Images which have been deleted as not meeting the Bahaikipedia criteria for "fair use", ie. the 'repeatability' criterion, should be listed at Bahaikipedia:Deleted fair use image replacement.

If you have reviewed a non-free image (whether it is tagged as {{fairusereview}} or not) and are quite confident that the image does qualify as "fair use" on the listed pages, add {{reviewedfairuse|pages=[[names of pages]]|user=~~~|date=~~~~~}} to the page. Do not review an image for "fair use" in an article if you either uploaded the image or made the decision to include it in the article where it is being used.

The reviewer may choose to accept a reasonably presented rationale in good faith without necessarily agreeing with each point asserted, as long as it does not contain information that the reviewer believes to be incorrect or misleading. If incorrect or misleading information is removed, and the reviewer believes that the remaining information is sufficient to provide a reasonable "fair use" rationale, then the rationale should be accepted. If the reviewer considers that the rationale is incomplete or does not provide sufficient detail to make a determination, then the reviewer should consider that the criterion has not been met.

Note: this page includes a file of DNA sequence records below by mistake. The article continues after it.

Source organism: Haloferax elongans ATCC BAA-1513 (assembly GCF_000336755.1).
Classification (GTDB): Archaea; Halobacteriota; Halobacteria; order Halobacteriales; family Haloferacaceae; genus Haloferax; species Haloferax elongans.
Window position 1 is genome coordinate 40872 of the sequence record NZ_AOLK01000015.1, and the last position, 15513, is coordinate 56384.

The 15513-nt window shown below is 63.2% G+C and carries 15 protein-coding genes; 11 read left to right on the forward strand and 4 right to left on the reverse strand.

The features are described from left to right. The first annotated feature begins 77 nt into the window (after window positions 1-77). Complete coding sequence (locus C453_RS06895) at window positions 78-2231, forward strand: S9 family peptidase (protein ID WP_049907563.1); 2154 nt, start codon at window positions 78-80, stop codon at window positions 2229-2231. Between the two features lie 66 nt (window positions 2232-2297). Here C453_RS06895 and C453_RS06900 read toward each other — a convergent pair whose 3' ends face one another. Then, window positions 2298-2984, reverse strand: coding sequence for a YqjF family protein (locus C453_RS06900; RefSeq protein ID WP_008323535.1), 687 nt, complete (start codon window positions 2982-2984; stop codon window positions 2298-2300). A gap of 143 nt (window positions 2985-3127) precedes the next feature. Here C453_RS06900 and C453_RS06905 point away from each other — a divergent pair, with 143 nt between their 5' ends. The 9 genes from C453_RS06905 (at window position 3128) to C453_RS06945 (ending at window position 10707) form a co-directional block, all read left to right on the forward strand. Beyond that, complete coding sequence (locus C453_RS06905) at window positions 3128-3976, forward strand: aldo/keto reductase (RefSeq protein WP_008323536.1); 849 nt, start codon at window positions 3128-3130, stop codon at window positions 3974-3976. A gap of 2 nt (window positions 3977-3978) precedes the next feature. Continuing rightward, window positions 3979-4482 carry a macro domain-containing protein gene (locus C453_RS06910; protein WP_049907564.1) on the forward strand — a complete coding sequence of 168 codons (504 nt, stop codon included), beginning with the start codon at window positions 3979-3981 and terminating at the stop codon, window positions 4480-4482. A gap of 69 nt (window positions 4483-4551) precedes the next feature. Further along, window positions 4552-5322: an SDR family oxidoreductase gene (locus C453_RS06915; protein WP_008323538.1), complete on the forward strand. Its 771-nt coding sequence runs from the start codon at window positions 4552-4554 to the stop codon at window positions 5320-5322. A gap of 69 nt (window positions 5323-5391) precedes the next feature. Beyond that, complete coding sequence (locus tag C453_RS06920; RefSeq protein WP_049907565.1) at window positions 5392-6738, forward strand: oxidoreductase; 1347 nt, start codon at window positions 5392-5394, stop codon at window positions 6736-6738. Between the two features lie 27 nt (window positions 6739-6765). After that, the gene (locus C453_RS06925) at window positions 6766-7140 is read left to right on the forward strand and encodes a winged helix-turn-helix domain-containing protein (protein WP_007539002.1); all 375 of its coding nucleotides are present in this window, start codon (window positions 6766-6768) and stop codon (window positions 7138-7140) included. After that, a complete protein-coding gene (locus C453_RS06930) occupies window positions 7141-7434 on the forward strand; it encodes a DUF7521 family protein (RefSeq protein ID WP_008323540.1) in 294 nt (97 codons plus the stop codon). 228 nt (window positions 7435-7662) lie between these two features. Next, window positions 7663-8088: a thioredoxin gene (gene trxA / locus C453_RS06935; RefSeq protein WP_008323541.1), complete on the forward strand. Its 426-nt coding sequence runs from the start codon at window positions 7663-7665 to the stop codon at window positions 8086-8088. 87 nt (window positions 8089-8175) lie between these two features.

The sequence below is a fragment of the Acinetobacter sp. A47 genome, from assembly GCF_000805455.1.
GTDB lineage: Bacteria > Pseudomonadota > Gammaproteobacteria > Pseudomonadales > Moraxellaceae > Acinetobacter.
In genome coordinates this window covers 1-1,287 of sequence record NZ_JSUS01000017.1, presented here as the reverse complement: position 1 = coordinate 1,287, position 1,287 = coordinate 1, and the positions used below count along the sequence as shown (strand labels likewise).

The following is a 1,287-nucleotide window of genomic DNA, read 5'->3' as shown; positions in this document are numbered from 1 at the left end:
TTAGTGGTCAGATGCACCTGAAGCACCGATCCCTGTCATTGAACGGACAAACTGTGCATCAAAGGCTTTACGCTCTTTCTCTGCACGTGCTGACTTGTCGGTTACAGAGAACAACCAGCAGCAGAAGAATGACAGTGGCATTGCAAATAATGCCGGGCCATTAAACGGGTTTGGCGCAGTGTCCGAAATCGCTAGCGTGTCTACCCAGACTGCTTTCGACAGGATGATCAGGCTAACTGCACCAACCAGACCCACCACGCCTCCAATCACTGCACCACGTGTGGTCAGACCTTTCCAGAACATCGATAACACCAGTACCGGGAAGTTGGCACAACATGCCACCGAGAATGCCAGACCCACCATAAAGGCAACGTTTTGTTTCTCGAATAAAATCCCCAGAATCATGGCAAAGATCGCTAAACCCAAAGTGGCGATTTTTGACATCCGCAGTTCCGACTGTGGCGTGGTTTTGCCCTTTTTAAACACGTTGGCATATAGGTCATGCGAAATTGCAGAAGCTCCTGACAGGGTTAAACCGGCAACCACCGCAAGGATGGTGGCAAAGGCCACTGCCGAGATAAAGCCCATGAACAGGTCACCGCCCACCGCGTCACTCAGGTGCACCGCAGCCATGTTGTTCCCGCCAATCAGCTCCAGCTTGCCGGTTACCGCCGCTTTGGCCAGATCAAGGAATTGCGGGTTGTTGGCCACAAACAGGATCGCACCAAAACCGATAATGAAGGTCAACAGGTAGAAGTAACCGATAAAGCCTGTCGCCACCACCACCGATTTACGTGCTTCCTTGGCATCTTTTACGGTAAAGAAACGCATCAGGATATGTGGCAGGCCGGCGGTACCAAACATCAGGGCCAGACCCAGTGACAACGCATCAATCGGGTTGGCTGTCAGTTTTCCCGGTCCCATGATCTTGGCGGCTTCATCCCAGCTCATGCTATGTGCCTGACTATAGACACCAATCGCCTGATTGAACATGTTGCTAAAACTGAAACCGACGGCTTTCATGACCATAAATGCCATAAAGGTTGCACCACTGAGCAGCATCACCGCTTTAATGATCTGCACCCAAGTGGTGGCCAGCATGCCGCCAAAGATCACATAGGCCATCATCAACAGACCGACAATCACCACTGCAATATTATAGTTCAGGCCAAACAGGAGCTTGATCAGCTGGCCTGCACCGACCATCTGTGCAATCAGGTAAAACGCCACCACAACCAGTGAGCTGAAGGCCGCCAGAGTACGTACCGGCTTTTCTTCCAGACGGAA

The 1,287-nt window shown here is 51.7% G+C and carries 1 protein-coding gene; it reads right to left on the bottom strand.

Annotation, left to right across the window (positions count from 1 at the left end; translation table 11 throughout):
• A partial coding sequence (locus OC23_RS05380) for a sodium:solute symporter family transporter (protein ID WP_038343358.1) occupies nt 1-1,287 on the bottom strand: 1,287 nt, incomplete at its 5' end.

Reviewers are urged to consider that some discretion and personal judgement is required in assessing whether certain of these requirements are met, and in these cases may choose to assume good faith, unless there is reason to doubt. Other users may be invited to review or comment if a clear determination can not be made.

If the image is used in more than one article, it is preferable that individual articles are assessed individually with a separate template box used for each article reviewed, as future edits to a particular article may render "fair use" claims as void.

As the aim of this process is to improve Bahaikipedia, reviewers should, where possible, attempt to elevate the standard of the "fair use" of the image, by making any edits they consider appropriate, where possible. For example rewording an inadequately written Fair Use rationale, or deleting unnecessary information, is a far more constructive action than simply deeming that a criterion has not been met.

If you see an image tagged as fair use that could be replaced with a free alternative, add {{subst:rfu2}} to the image description page (add {{subst:rfu}} if the image was uploaded before July 13, 2006). Be sure to notify the uploader! The image will be added to today's subcategory of Category:Replaceable fair use images so that it can be deleted. Large images that should be scaled down to qualify as fair use may be tagged with {{fairusereduce}}.

Legal position[edit]